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National Stadium (Tokyo)

  (Redirected from National Olympic Stadium (Tokyo))

National Stadium (国立競技場, Kokuritsu kyōgijō) was a multi-purpose stadium in Kasumigaoka, Shinjuku, Tokyo, Japan. The stadium served as the main stadium for the opening and closing ceremonies, as well as being the venue for track and field events at the 1964 Summer Olympics. The Japan national football team's home matches and major football club cup finals were held at the stadium. The stadium's official capacity was 57,363, but the real capacity was only 48,000 seats.

National Stadium
Kokuritsu Kyōgijō
Yamazaki-nabisco-Cup final 2004.jpg
The stadium during a
J.League Cup match, 2004
Location10-2, Kasumigaoka-machi, Shinjuku, Tokyo, Japan
Public transitPrefSymbol-Tokyo.svg E25 Kokuritsu-Kyōgijō
East Japan Railway Company JB12 Sendagaya
OwnerJapan Sport Council
Capacity48,000
Field size105 m × 68 m (344 ft × 223 ft)
SurfaceGrass
Construction
OpenedMarch 1958; 61 years ago (1958-03)
Closed2014
Demolished2015
ArchitectMitsuo Katayama

Demolition was completed in May 2015, and the site will be redeveloped with a new larger-capacity National Olympic Stadium.[1] The new stadium is set to be the main venue for the 2020 Summer Olympics and Paralympics.

The original plans for the new stadium were scrapped in July 2015 by Japanese Prime Minister Shinzo Abe, who announced a rebid after a public outcry because of increased building costs. As a result, the new design was not ready for the 2019 Rugby World Cup, as originally intended.[2] A new design created by architect Kengo Kuma was chosen in December 2015 to replace the original design and is to be completed in November 2019.

HistoryEdit

The stadium was completed in 1958 as the Japanese National Stadium on the site of the former Meiji Shrine Outer Park Stadium. Its first major event was the 1958 Asian Games.

The venue was unscathed by the 2011 Tōhoku earthquake and tsunami. Yasuhiro Nakamori, international relations director for the Japanese Olympic Committee, told Around the Rings he attributed the lack of damage to Japan's stringent building codes.[3]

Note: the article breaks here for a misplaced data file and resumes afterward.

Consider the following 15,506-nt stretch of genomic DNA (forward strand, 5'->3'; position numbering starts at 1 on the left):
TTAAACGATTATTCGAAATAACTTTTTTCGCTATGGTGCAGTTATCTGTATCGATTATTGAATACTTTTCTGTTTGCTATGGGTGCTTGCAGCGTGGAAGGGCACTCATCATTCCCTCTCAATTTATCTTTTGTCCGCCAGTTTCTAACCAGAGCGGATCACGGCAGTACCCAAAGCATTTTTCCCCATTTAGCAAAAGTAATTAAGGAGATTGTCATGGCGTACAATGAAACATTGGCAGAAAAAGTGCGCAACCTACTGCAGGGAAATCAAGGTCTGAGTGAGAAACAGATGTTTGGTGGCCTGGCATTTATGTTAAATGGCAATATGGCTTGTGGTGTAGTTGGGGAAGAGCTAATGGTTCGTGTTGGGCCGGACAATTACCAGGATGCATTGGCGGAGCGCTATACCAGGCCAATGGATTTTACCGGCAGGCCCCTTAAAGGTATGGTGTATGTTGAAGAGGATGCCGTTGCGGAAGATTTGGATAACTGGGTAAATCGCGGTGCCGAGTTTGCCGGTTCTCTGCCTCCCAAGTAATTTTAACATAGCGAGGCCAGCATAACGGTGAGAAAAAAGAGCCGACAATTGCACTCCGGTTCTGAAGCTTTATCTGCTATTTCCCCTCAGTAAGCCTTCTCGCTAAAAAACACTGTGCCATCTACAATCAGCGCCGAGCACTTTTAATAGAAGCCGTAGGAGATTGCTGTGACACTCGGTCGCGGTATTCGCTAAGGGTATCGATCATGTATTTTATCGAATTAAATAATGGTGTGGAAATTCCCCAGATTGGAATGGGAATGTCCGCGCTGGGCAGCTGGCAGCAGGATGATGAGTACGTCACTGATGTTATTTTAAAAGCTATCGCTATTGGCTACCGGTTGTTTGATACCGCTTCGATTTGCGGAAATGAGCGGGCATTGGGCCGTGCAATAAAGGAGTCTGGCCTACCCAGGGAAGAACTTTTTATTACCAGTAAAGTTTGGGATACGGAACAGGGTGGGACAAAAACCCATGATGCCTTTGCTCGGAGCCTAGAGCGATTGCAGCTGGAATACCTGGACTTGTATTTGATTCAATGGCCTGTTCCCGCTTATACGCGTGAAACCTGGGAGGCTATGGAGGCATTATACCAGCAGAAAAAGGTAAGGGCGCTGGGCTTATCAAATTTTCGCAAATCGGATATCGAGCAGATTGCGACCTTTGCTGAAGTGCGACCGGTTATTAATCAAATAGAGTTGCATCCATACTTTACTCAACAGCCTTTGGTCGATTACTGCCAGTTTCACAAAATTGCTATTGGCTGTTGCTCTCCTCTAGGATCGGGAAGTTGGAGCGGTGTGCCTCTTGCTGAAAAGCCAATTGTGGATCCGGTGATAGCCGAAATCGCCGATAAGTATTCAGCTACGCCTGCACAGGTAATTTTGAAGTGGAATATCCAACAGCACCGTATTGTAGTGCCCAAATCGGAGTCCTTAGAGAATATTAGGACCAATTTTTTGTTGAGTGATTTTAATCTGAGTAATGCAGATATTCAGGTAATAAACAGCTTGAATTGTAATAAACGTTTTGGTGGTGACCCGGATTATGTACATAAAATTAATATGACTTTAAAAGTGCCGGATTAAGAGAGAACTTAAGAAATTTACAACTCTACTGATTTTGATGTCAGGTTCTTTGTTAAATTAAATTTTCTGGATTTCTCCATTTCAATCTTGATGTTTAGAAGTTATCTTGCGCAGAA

The National Stadium has also held a few number of music concerts in the past: The Three Tenors (Luciano Pavarotti, Plácido Domingo, and Jose Carreras) in 1996, SMAP in 2005, Dreams Come True in 2007, Arashi (15 concerts between 2008 and 2013),[4] L'Arc-en-Ciel in 2012,[5] Momoiro Clover Z in 2014,[6] AKB48 in 2014,[7] and finally, the Joint concert "Sayonara National Stadium Final Week Japan Night" in May 28 & 29, 2014,[8][9] which served as final goodbye to the stadium before being demolished, with artists such as Ikimono-gakari, Gospellers, Sukima Switch, Naoto Inti Raymi, Funky Kato, Sekai no Owari, Perfume, Man with a Mission, L'Arc-en-Ciel, among others.

Notable EventsEdit

TransportationEdit

Access to the stadium was from Sendagaya or Shinanomachi stations along the JR Chūō-Sōbu Line; from Kokuritsu Kyogijo Station on the Toei Oedo Line; and from Gaienmae Station on the Tokyo Metro Ginza Line.

ReferencesEdit

  1. ^ "Demolition of Tokyo's old Olympic stadium completed, clearing way for new 2020 Olympic venue". espn.go.com. ESPN. 2015-05-13. Retrieved 2015-09-26.
  2. ^ Himmer, Alastair (17 July 2015). "Japan rips up 2020 Olympic stadium plans to start anew". news.yahoo.com. AFP. Retrieved 17 July 2015.
  3. ^ "Tokyo Olympic Venues Escape Earthquake Damage". Aroundtherings.com. 2011-03-11. Retrieved 2015-09-26.
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External linksEdit